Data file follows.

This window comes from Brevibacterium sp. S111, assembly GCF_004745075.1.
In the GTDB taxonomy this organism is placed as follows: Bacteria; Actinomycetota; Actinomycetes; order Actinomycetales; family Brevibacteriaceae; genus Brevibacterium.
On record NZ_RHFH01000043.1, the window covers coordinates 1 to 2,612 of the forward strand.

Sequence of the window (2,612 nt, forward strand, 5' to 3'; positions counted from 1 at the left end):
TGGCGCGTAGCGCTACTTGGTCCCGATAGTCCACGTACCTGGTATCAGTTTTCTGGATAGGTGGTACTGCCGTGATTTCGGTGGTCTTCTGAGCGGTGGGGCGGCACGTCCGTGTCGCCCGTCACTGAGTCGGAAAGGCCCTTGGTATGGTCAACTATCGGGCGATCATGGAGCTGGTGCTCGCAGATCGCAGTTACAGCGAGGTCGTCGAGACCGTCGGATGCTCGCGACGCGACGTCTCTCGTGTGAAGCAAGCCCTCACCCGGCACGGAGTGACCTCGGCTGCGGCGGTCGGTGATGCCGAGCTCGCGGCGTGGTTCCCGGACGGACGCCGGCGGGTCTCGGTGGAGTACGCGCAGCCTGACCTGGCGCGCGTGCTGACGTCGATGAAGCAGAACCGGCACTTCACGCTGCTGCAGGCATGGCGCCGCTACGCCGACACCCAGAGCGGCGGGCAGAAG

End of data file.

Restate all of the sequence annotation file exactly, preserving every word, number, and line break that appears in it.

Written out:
This window comes from Brevibacterium sp. S111, assembly GCF_004745075.1.
In the GTDB taxonomy this organism is placed as follows: Bacteria; Actinomycetota; Actinomycetes; order Actinomycetales; family Brevibacteriaceae; genus Brevibacterium.
On record NZ_RHFH01000043.1, the window covers coordinates 1 to 2,612 of the forward strand.

Sequence of the window (2,612 nt, forward strand, 5' to 3'; positions counted from 1 at the left end):
TGGCGCGTAGCGCTACTTGGTCCCGATAGTCCACGTACCTGGTATCAGTTTTCTGGATAGGTGGTACTGCCGTGATTTCGGTGGTCTTCTGAGCGGTGGGGCGGCACGTCCGTGTCGCCCGTCACTGAGTCGGAAAGGCCCTTGGTATGGTCAACTATCGGGCGATCATGGAGCTGGTGCTCGCAGATCGCAGTTACAGCGAGGTCGTCGAGACCGTCGGATGCTCGCGACGCGACGTCTCTCGTGTGAAGCAAGCCCTCACCCGGCACGGAGTGACCTCGGCTGCGGCGGTCGGTGATGCCGAGCTCGCGGCGTGGTTCCCGGACGGACGCCGGCGGGTCTCGGTGGAGTACGCGCAGCCTGACCTGGCGCGCGTGCTGACGTCGATGAAGCAGAACCGGCACTTCACGCTGCTGCAGGCATGGCGCCGCTACGCCGACACCCAGAGCGGCGGGCAGAAG